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Stroke Smart Magazine

Summer 2010

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Reclaiming Life
Young Stroke Survivors Bond, Build Community

By Annalise de Zoete

Karen Dionne and Libby Schnabel are an ambitious pair.

They have already met their 2010 goals of starting a support group for young stroke survivors and families, creating a website and hosting a stroke awareness and fundraising event. Given this list of recently completed activities and continuing pursuits, it may be surprising to learn that these two young women are only three years into their post-stroke recovery.

On March 2, 2007, 37-year-old Dionne suffered a hemorrhagic stroke. She spent 10 days in the Intensive Care Unit (ICU) and three weeks in an inpatient therapy setting where she diligently worked to regain balance, mobility and use of her left side.

A little more than a year later, Schnabel, 27, had an ischemic stroke. She spent 21 days in the ICU hooked up to feeding tubes and ventilators. As she continued improving throughout the next three months, she was moved to different settings. One of her hospital stays was in the same bed Dionne had stayed months before.

The two women were introduced by a psychologist who had seen them both. The psychologist hoped that Dionne’s determination and goals would inspire and assist Schnabel in her rehabilitation.

Their meeting did more than that.

“Although our strokes occurred one year apart,” Dionne says, “we became friends armed with the ideals of getting better and stronger with the mindset that our strokes will not beat us.”

The duo actively works to “reclaim themselves”—a phrase that has become their motto.

Independently, they’re committed to their rehabilitation, with Schnabel walking 5 miles a day on her treadmill and Dionne having recently completed her first 5K race. Together they’re accomplishing their goals for 2010.

In February, their support group for young stroke survivors and their families, Reclaiming Ourselves, met for the first time. The women forged ahead, hosting their first fundraiser on May 8, 2010. The event received numerous corporate sponsors, featured a live band and guest speaker Dr. Brian Knott, a renowned Seattle-area doctor.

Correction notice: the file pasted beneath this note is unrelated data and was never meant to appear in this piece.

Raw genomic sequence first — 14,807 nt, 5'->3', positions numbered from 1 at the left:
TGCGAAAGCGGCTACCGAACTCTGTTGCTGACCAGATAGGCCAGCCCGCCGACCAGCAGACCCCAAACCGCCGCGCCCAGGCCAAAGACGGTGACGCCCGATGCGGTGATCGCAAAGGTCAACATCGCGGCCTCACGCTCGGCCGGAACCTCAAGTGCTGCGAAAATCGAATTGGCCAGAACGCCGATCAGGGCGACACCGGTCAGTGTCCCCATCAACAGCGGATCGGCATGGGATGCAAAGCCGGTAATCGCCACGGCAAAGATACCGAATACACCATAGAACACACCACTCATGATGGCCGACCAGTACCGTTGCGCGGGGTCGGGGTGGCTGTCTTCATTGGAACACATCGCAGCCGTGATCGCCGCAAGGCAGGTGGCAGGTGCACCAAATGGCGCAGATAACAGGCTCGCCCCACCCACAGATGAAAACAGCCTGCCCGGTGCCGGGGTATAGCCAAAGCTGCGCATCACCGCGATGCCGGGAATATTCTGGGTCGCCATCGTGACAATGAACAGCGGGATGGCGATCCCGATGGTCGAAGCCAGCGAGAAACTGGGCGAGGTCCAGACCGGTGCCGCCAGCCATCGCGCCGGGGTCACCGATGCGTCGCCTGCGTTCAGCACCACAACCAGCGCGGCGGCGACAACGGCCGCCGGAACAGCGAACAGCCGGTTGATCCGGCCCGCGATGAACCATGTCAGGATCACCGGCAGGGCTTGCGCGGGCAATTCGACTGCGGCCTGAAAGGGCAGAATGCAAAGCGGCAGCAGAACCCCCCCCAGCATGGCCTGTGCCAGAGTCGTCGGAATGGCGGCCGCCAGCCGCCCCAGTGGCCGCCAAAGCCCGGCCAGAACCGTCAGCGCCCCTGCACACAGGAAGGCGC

In addition, Dionne and Schnabel have created a website, www.reclaimingourselves.com,  that provides information about their support group, events and lists various resources for stroke survivors and caregivers. Their website reaches numerous young stroke survivors around the country who feel isolated and need hope and encouragement.

Though neither of them ever imagined they’d be recovering from stroke at such a young age, Dionne and Schnabel are using their experiences to spread hope. Their dedication to making a difference in the world of stroke, especially for young survivors, is a testament to their personal reclamation.

Unique Stroke Symptoms in women

In addition to common stroke symptoms, women report unique stroke symptoms such as:

  • Sudden face and limb pain.
  • Sudden hiccups.
  • Sudden nausea.
  • Sudden general weakness.
  • Sudden chest pain.
  • Sudden shortness of breath.
  • Sudden palpitations.

Know how stroke can uniquely impact women. For more information on women and stroke visit www.stroke.org/women.

Annalise de Zoete is Volunteer Development and Support Group Coordinator at National Stroke Association.


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National Stroke Association’s mission is to reduce the incidence and impact of stroke by developing compelling education and programs focused on prevention, treatment, rehabilitation and support for all impacted by stroke.

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